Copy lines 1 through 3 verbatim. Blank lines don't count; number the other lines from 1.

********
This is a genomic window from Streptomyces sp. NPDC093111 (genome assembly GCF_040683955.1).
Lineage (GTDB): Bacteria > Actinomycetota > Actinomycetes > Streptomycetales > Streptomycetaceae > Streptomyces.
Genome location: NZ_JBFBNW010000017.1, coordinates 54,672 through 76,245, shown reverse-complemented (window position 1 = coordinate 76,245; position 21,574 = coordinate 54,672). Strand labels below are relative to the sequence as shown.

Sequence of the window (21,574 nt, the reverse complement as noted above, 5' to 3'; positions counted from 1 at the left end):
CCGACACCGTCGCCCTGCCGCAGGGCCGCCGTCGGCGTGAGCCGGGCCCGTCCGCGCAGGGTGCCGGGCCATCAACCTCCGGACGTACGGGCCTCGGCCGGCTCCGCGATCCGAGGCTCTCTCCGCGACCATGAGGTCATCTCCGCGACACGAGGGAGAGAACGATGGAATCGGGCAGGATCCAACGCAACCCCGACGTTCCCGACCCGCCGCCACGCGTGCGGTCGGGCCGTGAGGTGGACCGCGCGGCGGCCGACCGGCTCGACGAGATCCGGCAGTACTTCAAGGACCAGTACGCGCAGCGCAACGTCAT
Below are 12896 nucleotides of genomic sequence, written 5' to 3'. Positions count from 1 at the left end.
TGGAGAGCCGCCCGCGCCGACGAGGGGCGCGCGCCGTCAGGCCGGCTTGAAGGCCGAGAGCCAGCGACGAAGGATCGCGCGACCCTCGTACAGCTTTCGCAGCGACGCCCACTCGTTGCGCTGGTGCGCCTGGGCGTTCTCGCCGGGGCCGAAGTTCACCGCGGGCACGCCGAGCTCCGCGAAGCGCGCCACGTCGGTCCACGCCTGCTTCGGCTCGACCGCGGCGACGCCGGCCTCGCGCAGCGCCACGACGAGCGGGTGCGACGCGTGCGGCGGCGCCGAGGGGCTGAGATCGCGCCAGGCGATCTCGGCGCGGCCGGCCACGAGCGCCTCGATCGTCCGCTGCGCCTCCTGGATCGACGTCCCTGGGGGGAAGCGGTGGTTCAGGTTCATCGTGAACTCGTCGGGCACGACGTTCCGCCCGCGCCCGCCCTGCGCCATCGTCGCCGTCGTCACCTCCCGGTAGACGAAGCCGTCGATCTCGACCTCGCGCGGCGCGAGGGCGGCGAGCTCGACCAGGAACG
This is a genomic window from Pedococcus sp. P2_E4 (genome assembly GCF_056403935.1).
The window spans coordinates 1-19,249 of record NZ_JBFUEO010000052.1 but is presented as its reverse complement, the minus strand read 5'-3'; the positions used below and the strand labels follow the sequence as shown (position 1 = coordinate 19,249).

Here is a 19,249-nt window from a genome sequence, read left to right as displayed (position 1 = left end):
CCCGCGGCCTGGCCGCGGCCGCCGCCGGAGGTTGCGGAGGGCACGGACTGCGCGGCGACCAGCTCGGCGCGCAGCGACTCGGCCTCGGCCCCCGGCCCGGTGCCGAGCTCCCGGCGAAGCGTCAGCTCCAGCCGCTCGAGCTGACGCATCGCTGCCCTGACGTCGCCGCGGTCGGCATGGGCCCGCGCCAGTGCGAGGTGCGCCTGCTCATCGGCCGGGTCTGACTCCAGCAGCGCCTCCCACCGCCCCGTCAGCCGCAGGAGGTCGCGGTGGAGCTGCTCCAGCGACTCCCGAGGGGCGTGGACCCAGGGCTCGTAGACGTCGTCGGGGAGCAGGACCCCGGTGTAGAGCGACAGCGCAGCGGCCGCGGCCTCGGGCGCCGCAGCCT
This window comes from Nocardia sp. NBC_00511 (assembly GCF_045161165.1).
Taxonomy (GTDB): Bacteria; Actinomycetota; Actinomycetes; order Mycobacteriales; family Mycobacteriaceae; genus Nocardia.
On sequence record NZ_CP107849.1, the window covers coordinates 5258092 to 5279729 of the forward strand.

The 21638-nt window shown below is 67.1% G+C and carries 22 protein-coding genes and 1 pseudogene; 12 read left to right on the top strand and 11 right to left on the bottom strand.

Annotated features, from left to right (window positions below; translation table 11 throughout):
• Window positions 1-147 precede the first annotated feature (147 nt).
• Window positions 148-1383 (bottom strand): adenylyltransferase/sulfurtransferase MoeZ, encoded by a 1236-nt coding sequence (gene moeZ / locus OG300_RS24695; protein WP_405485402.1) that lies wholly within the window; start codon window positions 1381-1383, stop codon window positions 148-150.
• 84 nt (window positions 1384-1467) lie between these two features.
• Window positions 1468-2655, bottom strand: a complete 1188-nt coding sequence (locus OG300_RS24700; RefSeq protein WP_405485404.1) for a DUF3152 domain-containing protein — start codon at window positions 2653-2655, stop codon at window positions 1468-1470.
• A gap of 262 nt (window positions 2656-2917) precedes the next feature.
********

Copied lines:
This is a genomic window from Streptomyces sp. NPDC093111 (genome assembly GCF_040683955.1).
Lineage (GTDB): Bacteria > Actinomycetota > Actinomycetes > Streptomycetales > Streptomycetaceae > Streptomyces.
Genome location: NZ_JBFBNW010000017.1, coordinates 54,672 through 76,245, shown reverse-complemented (window position 1 = coordinate 76,245; position 21,574 = coordinate 54,672). Strand labels below are relative to the sequence as shown.